Voice and communication are intimately connected to gender expression. Individuals across the gender spectrum, from transgender to non-binary to cisgender, may experience a disconnect between how their voice sounds and who they are as a person. Gender affirming voice and communication work helps individuals adjust their speech and voice production so that their communication matches their identity. This is work is both highly technical and highly personal, and there are lots of questions that people often have at the start of this journey. We sat down with Michelle Roberts, MSc, CCC-SLP to learn more about what happens during gender affirming voice development, from beginning to end!
What does “gender affirming voice services” refer to? Isn’t that just the same thing as voice masculinization and voice feminization?
The term “gender affirming” voice services acknowledges that gender identity and expression lie on a spectrum, and that not all people are necessarily looking to feminize or masculinize their voice. Oftentimes one or the other is a goal, but this term recognizes and is inclusive of all genders, including nonbinary individuals.
Are gender-affirming voice services only for transgender individuals who are in the process of transitioning?
These services are for anyone on the gender spectrum, including transgender and/or nonbinary individuals, who feel their voice and/or overall communication patterns do not align with their gender identity. It’s up to the person to decide at which point in their transition they’d like to pursue these services, but if someone is at the very beginning of their transition, I recommend they first receive some therapy with a gender therapist before starting voice and communication work.
What aspects of the voice and communication correspond with gender? Isn’t it just as simple as raising or lowering your pitch?
I love this question, because it is a very common misconception that pitch is the most important factor in influencing gender perception. There are so many other facets of voice and speech that come together that impact perception. Resonance (voice placement) + pitch are together the most important factors, according to research and also my own clinical experience. Intonation (pitch fluctuations marking emphasis), volume (voice loudness), articulation (speech sound precision), language (sentence structure, word choice, etc.) and non-verbal communication (gestures, body language, eye contact, etc) are also all areas that influence how a person’s gender is perceived, and are all areas that can be explored in this work.
How hard is it to change your voice? Learning to use a different pitch all the time sounds...difficult.
It’s definitely not easy! It’s a gradual process that takes a lot of commitment, patience, and self compassion.
On the other hand, there are a lot of YouTubers who give DIY tips for how to develop your authentic voice. Can I teach myself?
There are definitely a lot of resources online, including YouTube tutorials with great info and tips. It’s totally possible to do some exploration and research yourself and find a voice that feels and sounds more authentic. BUT - I will say, I have worked with several people who came to me after trying this and felt the techniques they learned weren’t easy or sustainable, and resulted in some physical strain and discomfort while speaking. Having the guidance of an experienced professional not only provides you with an individualized plan for your own voice and capabilities, it ensures the voice you’re developing is healthy and sustainable.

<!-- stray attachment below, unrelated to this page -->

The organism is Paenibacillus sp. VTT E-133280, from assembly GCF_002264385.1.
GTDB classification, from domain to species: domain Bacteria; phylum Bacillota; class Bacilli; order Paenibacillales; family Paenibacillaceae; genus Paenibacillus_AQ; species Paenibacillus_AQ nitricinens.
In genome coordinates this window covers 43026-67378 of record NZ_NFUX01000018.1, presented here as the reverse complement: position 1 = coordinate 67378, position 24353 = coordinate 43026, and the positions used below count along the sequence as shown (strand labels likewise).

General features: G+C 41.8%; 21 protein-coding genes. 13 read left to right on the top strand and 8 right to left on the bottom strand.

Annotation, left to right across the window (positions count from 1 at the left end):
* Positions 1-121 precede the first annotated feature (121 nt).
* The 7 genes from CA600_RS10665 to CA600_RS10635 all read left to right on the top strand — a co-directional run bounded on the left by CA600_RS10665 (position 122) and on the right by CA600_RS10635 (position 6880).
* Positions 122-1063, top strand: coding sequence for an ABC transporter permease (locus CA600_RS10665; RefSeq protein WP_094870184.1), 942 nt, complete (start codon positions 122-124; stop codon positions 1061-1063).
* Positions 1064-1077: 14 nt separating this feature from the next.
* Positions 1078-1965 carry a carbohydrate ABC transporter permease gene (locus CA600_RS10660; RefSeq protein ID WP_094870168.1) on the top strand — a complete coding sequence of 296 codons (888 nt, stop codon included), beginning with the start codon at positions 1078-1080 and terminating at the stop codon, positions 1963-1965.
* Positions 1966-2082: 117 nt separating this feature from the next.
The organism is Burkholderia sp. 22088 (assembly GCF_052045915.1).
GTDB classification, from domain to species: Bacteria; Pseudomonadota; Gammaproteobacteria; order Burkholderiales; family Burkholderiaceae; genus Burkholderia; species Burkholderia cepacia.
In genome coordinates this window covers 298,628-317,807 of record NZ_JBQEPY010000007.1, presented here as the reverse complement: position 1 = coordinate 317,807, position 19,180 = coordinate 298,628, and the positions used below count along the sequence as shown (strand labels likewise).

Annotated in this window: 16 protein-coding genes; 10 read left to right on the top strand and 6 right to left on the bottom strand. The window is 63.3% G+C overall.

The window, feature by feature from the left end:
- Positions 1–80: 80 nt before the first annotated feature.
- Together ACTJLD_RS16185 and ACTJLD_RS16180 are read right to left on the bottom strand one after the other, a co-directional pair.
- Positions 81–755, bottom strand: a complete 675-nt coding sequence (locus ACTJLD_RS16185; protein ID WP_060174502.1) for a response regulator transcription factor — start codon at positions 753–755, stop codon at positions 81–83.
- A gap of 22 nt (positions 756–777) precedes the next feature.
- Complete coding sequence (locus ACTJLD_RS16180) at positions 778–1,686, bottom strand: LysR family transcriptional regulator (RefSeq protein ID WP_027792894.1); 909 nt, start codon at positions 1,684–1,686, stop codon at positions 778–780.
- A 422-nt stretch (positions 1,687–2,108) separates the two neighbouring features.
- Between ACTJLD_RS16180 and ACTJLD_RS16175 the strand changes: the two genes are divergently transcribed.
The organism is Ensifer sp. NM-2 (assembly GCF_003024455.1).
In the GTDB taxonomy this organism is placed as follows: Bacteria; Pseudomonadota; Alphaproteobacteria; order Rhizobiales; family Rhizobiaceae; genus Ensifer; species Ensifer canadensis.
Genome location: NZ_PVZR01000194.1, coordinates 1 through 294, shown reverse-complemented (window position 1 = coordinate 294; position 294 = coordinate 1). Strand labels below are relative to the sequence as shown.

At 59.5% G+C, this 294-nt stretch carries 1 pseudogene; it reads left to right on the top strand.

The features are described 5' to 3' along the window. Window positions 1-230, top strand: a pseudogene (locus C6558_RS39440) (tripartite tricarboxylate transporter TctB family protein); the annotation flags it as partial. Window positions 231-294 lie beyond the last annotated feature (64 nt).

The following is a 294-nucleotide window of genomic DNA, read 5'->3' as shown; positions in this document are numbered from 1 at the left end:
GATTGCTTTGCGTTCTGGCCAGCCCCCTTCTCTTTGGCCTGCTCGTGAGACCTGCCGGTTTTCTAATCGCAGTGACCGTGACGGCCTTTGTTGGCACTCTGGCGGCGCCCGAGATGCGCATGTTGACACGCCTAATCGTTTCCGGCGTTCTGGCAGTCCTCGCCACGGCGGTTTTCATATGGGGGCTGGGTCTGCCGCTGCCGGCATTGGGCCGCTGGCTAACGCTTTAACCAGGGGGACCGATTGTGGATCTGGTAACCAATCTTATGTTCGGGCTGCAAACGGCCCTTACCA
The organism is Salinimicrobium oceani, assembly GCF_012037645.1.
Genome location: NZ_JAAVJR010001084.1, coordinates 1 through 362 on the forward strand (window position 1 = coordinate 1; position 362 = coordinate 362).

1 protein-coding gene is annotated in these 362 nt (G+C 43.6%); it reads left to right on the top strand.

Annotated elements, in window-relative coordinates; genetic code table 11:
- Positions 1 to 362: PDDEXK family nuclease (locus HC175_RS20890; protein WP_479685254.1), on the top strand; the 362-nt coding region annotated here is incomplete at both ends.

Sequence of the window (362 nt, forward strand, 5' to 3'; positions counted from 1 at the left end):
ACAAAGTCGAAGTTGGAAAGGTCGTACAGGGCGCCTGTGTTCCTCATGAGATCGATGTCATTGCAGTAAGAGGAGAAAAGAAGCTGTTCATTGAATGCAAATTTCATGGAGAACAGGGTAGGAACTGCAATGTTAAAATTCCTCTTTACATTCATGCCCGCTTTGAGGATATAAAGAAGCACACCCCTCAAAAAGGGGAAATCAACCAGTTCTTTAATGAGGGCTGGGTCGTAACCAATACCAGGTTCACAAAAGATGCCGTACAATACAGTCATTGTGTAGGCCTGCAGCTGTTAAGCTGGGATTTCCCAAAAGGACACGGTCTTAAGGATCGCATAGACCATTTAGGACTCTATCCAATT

Will my voice permanently change as a result of learning these skills?
One of my clients recently described it perfectly. She said that all of the time spent working on your voice really becomes conditioned and memorized in a sense. With enough dedicated practice and time, it’s like training any other part of your body. It stays with you. The way your voice develops through this work becomes conditioned to muscle memory, and just like anything else that learns and develops, that information is retained. Anything you do with enough repetition becomes at least semi-permanent, and going back to anything else would take purposeful un-learning.
Is everyone able to achieve a voice they are happy with? What if I can’t find a voice that sounds right to me? How do people know when they have “found” their voice?
Although not everyone may find a voice that sounds absolutely perfect to them (but many do!), all have been able to develop a voice that feels authentic, sustainable, and more congruent with their gender identity. Goals for how your voice sounds may also change a bit the more you learn and the more you explore. Oftentimes further along the process I’ll hear someone say “I feel pretty good about my voice, but something still feels like it’s missing.” We’ll then do more exploration and work until they’re able to hear themselves and say “yep, that’s it.” Then it’s all about learning how to maintain it and access it with more spontaneity.
I’m a singer. Is it possible to change my singing voice as well?
Absolutely. I don’t specialize in the singing voice, but a lot of what we work on with the speaking voice carries over into singing spontaneously. I’m able to give some basic instruction in regards to ways to access a more authentic singing voice, but if a client wants further specialized singing training I’m always happy to refer to an affirming singing specialist.